If you’ve been paying attention to the web lately, or the special lady in your life according to its demographics, you might know that the curation service Pinterest is on fire. The site lets you add interesting things you find on the web to a virtual pinboard to share with your friends.
Trapit on the other hand is a service that launched in November that does the searching for you, based on keywords having to do with your interests. The two services might be a match made in heaven for pinning when paired together.
I spoke with Trapit co-founder & Chief Product Officer Hank Nothhaft today about that very topic, along with how Trapit is doing since its launch. He shared some interesting stats with me, and says the site has had 3M unique users since launch, and those users save 10 searches on average, which the company calls “traps”. The site also signs up an impressive 20k unique users a day.
Let Trapit find cool things to pin
When you sign up for Trapit, all you have to do is enter a search phrase and the site the will find relevant news and sites on the web that match it. The sources are vetted, so you won’t get a bunch of junk and spam like when you use Google Alerts for a similar reason.
More importantly, you can interact with the things that Trapit finds and just by giving it a thumbs up or down, the service learns a bit more about your tastes and refines future search results you to better suit you.
In the example above, I’ve told Trapit to find stories for me about the Super Bowl, and within seconds, the results start pouring in. I can save that search as a “trap”, and the service will continually find me new things about the subject. You can click on individual stories for reading or sharing, as well as clearing them out of the “Trap”. By doing so, Trapit knows what type of content to focus on for you.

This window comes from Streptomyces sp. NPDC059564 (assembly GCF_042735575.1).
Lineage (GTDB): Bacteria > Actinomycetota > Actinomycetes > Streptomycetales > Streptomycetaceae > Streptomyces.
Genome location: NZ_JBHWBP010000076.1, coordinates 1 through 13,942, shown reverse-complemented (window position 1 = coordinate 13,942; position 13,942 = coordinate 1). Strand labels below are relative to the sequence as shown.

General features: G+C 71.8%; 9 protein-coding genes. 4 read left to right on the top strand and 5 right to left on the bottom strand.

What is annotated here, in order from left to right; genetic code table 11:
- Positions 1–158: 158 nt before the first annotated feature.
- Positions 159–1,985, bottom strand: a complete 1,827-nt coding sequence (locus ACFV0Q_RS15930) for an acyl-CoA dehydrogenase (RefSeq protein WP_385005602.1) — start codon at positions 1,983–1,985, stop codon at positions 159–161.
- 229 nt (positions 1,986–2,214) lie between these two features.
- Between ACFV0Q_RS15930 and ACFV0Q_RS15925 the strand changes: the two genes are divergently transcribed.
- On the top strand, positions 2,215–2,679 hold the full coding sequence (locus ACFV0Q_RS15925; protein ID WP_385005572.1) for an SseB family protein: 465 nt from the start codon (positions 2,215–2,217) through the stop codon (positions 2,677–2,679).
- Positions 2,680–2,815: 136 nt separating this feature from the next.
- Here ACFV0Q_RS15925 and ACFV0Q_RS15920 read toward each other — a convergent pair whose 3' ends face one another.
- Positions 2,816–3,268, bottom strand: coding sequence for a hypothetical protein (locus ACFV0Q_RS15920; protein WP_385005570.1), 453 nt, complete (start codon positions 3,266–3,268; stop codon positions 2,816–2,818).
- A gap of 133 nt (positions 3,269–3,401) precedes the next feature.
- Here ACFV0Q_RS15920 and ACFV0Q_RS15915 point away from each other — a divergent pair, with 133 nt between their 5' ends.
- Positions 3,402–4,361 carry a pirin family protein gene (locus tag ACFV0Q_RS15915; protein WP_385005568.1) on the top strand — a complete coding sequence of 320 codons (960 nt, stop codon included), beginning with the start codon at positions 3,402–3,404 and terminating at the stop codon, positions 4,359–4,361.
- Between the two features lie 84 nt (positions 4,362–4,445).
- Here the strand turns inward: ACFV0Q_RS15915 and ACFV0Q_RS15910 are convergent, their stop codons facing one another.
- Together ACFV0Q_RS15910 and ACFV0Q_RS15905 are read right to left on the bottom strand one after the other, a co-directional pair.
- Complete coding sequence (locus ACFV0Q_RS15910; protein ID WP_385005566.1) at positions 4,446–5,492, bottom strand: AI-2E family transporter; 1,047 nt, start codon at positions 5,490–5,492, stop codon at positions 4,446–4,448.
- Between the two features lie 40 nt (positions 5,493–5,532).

Since Trapit is doing all of the heavy lifting for you by way of searching for new items continually for all of your traps, an integration with Pinterest is absolutely perfect. Consider Trapit as the discovery engine for your pinboards. If you have a pinboard full of things that are orange, simply create a Trap for it and watch the content flow in. Once you find something, you’ll now be able to share it directly on Pinterest.
The reason why Trapit is now focusing on sending content to Pinterest is because the company noticed all of the inbound traffic it was getting from the site. Nothhaft told me that Pinterest easily sends them 5-6 times the traffic that Tumblr or StumbleUpon does. The company also had users asking them for the ability to easily pin content found on its site, so the feature was a no-brainer, plus the founders are already power users of the site.
If you’re a Pinterest Pro like the founders of Trapit and want to find a steady stream of cool things to share on Pinterest, then it’s worth giving the site a try. Even if you’re not a Pinterest user, finding really interesting things is made simple with Trapit, as they have sections of the site dedicated to featured Traps and hot content.